Tuesday, October 24, 2017

Ripping it, the Libre way!

Been awhile since I last tackled any of the topics that would refer to the “edge” part of this blogs title. One of the reasons is that I have never intended to go into any particular detail regarding the HOW TOs of knife use in combat. Another is that I was entertaining the thought of an epic parallel review of the shootout type to include several instructional DVDs on the subject, but as it seems there will never be enough time to do it properly, I have finally decided to do an individual review of each of those I had in mind. Now, on to the subject matter…

Some of you may remember a post I did earlier (in case you had read it in the first place), which discussed my favorable view of a particular knife grip and how it is used. Over the course of my research into the theme, there have been a few exponents whose work resounded with me and thus has affected my own interpretation(s). Today, I will discuss one of those… (NOTE: after pondering for a while about the order of these reviews, I finally opted to do it in line with the alphabetical order of authors’ last name).

Libre logo and motto...all the rights belonging to Scott Babb
So, the video portrayed today is the Street Edge 4 – Reaper Method, authored by Scott Babb. Mr. Babb is by now fairly well known as the founder of Libre Fighting, the system of combat that has gained some recognition around the world, particularly in relation to the use of knives in close quarters conflicts. It bears saying right away that the DVD is discontinued, as Babb offers a newer representation of his system in the later date set of videos, but the original may still be available, so you could contact Libre or check out Ebay and similar places.

One of the main points that I immediately likes about this video is that the author starts with saying what is the intent behind the approach taught, and does not hesitate to explain both the advantages and disadvantages of the reverse grip with edge in (scythe grip in his nomenclature) in comparison with the straightforward grip. Also, he notes that the material on the DVD is the civilian version of what he had originally designed to be a system aimed at various professional services in the military/law enforcement field.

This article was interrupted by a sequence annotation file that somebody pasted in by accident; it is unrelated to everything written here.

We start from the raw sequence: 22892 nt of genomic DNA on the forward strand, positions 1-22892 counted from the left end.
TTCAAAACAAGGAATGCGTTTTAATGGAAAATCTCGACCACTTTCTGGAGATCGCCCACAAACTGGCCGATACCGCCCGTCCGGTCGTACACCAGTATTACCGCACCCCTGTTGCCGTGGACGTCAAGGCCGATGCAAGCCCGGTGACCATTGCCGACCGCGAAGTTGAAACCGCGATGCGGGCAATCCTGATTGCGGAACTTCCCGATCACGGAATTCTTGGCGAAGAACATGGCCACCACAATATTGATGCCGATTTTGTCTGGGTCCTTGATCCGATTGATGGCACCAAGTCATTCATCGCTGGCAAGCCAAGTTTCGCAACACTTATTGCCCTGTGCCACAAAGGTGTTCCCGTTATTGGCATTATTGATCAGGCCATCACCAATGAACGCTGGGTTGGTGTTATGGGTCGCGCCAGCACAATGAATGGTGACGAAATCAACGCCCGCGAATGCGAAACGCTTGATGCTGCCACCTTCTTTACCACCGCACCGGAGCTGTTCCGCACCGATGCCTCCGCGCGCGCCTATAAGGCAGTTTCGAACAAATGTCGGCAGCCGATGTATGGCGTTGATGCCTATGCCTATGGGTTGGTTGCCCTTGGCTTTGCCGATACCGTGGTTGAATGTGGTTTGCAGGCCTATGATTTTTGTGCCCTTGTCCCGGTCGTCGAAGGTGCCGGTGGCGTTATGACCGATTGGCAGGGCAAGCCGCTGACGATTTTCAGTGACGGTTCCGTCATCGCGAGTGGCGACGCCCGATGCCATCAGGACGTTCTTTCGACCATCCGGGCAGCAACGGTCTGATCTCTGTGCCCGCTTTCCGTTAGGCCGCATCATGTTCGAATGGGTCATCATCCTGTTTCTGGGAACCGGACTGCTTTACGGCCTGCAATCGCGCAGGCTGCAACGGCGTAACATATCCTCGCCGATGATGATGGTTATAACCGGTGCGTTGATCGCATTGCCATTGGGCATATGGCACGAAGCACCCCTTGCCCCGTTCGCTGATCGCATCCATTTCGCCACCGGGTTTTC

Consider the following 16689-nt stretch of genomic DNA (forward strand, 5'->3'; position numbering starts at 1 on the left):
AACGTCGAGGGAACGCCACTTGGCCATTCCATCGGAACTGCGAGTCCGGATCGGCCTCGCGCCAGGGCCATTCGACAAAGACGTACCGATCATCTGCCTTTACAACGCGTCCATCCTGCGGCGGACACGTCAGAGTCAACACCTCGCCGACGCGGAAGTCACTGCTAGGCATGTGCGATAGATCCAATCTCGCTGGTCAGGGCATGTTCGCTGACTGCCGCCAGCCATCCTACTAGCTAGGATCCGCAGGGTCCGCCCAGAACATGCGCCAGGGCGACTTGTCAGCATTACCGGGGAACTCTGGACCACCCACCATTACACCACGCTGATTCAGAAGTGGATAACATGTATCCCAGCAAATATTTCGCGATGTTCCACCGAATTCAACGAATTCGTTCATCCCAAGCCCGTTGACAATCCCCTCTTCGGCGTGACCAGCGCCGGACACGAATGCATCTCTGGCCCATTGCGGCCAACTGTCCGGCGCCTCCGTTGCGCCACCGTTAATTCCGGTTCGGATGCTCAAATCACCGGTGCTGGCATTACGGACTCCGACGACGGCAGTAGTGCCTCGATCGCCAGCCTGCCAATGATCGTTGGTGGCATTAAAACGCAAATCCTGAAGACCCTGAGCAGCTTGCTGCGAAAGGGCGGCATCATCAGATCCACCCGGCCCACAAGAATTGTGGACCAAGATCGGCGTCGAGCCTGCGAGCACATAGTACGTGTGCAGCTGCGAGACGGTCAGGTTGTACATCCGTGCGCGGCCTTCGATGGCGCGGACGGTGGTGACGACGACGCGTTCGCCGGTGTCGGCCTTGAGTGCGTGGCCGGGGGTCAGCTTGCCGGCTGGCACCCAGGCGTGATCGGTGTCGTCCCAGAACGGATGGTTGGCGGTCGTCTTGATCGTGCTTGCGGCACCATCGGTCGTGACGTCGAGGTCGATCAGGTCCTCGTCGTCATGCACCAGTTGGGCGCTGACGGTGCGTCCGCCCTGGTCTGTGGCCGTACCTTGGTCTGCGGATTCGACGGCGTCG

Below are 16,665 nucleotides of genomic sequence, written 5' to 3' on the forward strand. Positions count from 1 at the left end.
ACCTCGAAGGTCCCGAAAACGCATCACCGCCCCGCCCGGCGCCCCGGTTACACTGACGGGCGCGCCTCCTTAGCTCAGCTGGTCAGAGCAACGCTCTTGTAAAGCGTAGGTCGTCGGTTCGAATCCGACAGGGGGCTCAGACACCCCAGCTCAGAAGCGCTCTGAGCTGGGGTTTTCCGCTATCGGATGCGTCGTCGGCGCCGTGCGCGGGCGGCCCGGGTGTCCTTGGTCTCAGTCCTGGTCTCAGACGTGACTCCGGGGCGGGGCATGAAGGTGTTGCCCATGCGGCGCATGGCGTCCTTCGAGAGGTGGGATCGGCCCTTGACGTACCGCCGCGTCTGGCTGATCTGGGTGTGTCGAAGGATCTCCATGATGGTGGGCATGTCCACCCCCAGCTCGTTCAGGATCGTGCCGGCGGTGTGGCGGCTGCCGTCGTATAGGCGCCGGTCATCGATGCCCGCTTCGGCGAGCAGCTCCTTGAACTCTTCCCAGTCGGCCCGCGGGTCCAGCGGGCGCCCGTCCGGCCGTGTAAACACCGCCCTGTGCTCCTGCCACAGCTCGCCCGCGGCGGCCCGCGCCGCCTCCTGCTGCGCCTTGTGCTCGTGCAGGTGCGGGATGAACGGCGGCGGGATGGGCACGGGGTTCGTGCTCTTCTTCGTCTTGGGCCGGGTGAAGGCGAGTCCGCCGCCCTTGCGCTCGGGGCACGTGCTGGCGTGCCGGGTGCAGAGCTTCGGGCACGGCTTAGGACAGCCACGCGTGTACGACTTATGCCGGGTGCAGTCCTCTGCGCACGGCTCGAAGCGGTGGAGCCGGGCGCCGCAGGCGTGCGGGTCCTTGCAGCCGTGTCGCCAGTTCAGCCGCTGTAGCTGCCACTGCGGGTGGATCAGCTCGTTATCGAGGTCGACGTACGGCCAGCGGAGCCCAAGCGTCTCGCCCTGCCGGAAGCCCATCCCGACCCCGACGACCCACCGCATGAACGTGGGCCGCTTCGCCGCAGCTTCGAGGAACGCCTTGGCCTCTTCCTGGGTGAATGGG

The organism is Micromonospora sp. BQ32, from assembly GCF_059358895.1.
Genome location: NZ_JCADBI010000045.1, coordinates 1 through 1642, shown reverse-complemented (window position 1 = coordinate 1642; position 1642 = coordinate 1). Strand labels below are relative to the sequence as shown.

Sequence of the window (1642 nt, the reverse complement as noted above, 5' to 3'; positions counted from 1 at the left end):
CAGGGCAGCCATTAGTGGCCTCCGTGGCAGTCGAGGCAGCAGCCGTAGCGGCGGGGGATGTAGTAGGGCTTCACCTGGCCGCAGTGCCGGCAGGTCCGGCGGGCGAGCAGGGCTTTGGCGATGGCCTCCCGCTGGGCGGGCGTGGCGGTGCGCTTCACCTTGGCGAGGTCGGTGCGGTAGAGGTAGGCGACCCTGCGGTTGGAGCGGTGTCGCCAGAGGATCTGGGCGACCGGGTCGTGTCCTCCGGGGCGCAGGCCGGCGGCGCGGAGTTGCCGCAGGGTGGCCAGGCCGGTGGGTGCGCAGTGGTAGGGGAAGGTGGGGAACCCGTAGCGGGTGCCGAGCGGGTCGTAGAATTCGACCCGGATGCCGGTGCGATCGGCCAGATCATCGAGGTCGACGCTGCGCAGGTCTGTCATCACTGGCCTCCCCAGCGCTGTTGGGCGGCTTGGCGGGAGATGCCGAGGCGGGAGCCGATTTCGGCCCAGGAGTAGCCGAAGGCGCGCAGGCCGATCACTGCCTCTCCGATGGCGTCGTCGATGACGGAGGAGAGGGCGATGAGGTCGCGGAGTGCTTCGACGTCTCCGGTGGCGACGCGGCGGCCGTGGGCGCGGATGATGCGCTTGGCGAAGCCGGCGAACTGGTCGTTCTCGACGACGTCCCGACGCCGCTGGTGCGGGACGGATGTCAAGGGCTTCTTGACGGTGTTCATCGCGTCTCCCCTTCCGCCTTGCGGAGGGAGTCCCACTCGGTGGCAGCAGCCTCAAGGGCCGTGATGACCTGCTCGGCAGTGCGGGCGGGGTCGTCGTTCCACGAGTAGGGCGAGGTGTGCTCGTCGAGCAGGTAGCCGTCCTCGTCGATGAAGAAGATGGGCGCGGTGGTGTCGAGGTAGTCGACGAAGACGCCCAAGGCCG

After the introductory discussion of the grip itself and rationale behind the method, several modes of attacking with the knife are shown and explained. Some of those are obvious, but there are a few that are rather interesting and unique, at least from what I have seen so far. Since at issue is admittedly and offensive system, Babb starts the “force on force” segment of instruction with the four pack method of dealing with the opponent’s attempts to defend the initial attack. What we have at hand here is the practical use of trapping hands that some people may have encountered in various other fighting arts and systems.

Babb, going at it

Next in line is the string of several attacking methods (I told you it was all about attacking!), devised in order to solve problems and overcome obstacles that Libre practitioners have met in their training practice, but also during the real world applications of the material. Speaking training, it is great to see a methodology that espouses sparring as a regular part of their work, but does not end up looking like the mutual game of tags or the proverbial scene from the West Side Story.

Finally, the video offers the insights from a few other practitioners other than Babb, and being of differing builds and attributes (petite female, big and strong guys, smaller and more agile guys), it is also interesting to watch and hear what they have to say.

 The production of the DVD is excellent, and I especially liked that some of the footage was taken outdoors, in the environment that looks like some of the places where one might be forced to use the material learned. Also, when performed outside, the techniques have a different feel to those practiced only indoors, and it is nice to see such manner of training promoted.

Scott Babb is well articulated, goes into enough detail to make the viewer understand the material, but without going into excessive talking that would boggle the understanding and digress in such a way to make you reach for the fast forward button. That way, it is easier to reap the benefits of the instruction (I just couldn’t help it).

Finally, as the title suggests, this DVD used to be part of a series, so some of the topics are not discussed in detail (such as the carry options or the choice of knife), but the overall presentation is very honest and down to earth, hence providing a good insight into how they do it. 

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